Rangers rise in prophetic rallyOctober 12, 2013
By BRENDAN PERKINS
Herald Sports Editor
FERDINAND — Someone get Ross Fuhs a Powerball ticket or on a plane to Vegas. Stat.
The Forest Park football coach, staggering in delirium toward his team’s postgame huddle Friday night, was practically laughing and crying and shouting all in the same breath. And why not? His team had just laughed in the face of the odds, driven 99 yards for a game-tying touchdown, weathered two wild overtimes, and slayed neighboring foe Heritage Hills for the first time in program history.
And Fuhs called the whole thing.
“What did I tell you the score was going to be?” Fuhs bellowed.
“Twenty-four, twenty-one!” roared a flock of elated Rangers.
“And who was gonna win?” Fuhs exclaimed.
“We are!” the response fired back even louder this time.
Fuhs was in Dakota Begle’s ear all week, telling the Ranger kicker that Forest Park was going to beat Heritage Hills 24-21 and he was going to boot the game-winning kick. OK, so it was two overtimes. But Fuhs nailed everything else. The score. And the final play, which was Begle’s 27-yard field goal on the Rangers’ first play of the second OT.
So, Ross, ’bout some stock tips or a visit to the casino? And, after the Rangers had been bullied in defeats of 34, 40, 47 and 64 points to PAC foes this season, where the heck did this premonition come from?
“No idea,” Fuhs said. “Actually I was in church Sunday morning (in Evansville) and I was kind of thinking about the game, I said ”˜Hey, I think we’re going to win 24-21.’ Maybe I need to go back down to that church.”
Divine assistance, a jolt of toughness, a realization of the type of team the Rangers (2-6, 1-5) thought they could be. Whatever it was, it turned around a game that appeared grim at best for the Rangers on their last drive of regulation.
With just over 5 1/2 minutes remaining in regulation, Heritage Hills punter Sam Collins booted a 42-yarder that backed the Rangers up to within inches of their own goal line. There were 99 yards to travel, it was big yardage or bust, and the Rangers had executed just three pass completions to that point.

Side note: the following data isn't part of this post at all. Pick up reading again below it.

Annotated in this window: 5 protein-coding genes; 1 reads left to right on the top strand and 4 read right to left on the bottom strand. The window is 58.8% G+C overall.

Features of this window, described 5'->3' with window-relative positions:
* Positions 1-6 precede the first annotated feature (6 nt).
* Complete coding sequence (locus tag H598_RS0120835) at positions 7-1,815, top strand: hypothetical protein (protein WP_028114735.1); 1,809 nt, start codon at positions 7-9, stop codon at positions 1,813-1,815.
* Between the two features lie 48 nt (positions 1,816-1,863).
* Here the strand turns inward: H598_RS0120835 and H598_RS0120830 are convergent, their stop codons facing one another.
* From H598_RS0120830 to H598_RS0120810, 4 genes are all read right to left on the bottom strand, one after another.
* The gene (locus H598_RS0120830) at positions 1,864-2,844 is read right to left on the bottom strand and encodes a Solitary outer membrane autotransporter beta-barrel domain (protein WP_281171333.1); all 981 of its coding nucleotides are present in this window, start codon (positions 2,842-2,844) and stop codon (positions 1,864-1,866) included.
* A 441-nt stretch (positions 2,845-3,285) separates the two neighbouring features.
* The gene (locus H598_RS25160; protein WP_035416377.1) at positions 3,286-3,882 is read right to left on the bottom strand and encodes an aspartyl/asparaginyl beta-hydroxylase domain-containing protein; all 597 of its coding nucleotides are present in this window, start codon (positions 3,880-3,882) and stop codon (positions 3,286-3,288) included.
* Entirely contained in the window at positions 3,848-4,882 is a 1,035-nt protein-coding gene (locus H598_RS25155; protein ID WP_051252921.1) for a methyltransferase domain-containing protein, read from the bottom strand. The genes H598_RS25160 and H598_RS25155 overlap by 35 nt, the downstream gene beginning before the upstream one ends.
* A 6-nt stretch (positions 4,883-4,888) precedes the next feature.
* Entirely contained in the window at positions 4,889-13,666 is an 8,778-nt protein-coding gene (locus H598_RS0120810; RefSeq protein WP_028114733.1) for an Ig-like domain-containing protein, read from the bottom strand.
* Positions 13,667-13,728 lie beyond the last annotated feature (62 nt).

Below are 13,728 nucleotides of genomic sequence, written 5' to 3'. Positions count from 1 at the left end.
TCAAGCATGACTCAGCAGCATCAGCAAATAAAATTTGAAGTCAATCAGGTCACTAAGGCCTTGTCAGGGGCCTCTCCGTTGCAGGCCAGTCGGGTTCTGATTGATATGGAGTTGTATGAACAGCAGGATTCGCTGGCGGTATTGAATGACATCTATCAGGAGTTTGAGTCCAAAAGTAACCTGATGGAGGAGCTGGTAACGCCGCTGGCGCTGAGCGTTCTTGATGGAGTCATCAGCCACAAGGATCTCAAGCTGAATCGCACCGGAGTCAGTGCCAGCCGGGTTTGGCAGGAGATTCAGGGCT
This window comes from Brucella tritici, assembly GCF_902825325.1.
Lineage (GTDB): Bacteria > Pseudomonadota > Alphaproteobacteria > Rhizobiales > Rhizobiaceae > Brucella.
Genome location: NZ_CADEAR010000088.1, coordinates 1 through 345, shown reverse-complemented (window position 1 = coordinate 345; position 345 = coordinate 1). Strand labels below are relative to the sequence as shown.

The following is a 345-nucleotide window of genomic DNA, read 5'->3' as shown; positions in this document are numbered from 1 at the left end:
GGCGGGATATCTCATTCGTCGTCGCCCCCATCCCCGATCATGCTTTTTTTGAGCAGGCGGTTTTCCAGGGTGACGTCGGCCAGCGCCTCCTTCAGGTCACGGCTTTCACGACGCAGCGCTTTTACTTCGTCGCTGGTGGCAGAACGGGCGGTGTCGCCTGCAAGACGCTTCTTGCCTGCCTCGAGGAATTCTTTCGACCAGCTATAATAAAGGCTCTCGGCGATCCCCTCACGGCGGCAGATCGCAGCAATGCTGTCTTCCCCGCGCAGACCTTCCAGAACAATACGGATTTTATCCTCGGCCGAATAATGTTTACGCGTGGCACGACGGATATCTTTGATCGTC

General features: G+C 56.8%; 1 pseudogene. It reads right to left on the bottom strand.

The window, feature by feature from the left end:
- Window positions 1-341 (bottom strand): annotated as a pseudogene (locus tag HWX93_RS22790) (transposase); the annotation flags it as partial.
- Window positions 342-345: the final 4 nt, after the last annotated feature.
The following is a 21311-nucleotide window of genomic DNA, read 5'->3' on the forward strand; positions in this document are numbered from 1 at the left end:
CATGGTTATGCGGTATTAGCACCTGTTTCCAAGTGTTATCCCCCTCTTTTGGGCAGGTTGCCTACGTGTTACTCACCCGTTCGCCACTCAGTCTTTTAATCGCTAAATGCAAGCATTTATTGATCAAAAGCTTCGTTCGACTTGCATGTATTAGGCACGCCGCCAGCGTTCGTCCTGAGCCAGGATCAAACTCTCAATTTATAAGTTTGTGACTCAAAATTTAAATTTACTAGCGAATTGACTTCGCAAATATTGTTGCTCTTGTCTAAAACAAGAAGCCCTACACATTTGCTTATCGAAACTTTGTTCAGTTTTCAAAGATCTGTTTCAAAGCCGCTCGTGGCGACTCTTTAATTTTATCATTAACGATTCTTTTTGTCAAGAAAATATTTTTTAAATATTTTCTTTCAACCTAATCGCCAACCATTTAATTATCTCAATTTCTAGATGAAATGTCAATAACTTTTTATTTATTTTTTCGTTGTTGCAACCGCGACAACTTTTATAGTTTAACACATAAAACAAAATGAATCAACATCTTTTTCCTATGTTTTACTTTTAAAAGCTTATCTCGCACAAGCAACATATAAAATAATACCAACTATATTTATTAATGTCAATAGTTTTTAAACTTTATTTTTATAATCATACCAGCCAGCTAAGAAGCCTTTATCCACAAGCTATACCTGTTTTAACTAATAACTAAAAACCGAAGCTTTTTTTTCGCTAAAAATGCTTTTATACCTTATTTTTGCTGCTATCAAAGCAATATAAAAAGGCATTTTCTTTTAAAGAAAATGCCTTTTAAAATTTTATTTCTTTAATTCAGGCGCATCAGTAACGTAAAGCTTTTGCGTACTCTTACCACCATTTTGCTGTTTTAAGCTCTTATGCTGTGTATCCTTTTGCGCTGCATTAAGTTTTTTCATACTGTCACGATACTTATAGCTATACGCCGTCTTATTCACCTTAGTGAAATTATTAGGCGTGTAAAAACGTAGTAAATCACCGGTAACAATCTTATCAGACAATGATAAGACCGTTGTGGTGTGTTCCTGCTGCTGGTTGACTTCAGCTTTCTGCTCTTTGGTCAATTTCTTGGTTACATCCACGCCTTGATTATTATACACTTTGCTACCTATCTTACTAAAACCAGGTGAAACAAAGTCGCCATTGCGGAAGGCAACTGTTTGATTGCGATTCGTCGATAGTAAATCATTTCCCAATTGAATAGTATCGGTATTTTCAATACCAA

That’s when the Trent Bayer redemption tour began.
Entering the night, the Rangers’ senior quarterback hadn’t fired a touchdown pass this season while being intercepted five times. The starter at the season’s outset, he was shifted to a defensive role and only reappeared at QB when Ben Wendholt, the guy who supplanted him, suffered a broken ankle. Friday, Bayer fluttered three interceptions, including two in the fourth quarter.
Bayer also fired a pick to start his night. But he followed by hitting Reece Heilers for a 40-yard touchdown in the first quarter. Throwing from his team’s endzone to begin the game-tying drive in the fourth, Bayer calmly found Austin Egloff for a 17-yard gain. Then, he coolly tiptoed out of the pocket for running gains when receivers weren’t free. Bayer completed four passes worth 17 yards or more on the series, locating Alec Hassfurther on a 19-yard TD pass with 1:10 to play.
“It’s an emotional one, I’ll tell you that,” said Bayer, who finished 8-of-19 for a career-best 160 yards; he’d thrown for 148 yards on the season before Friday. “I threw three interceptions and I came in two plays on defense and gave up a touchdown. I thought I gave the game away. We just kept fighting back, didn’t give up. All week, we worked on not giving up and playing all four quarters.”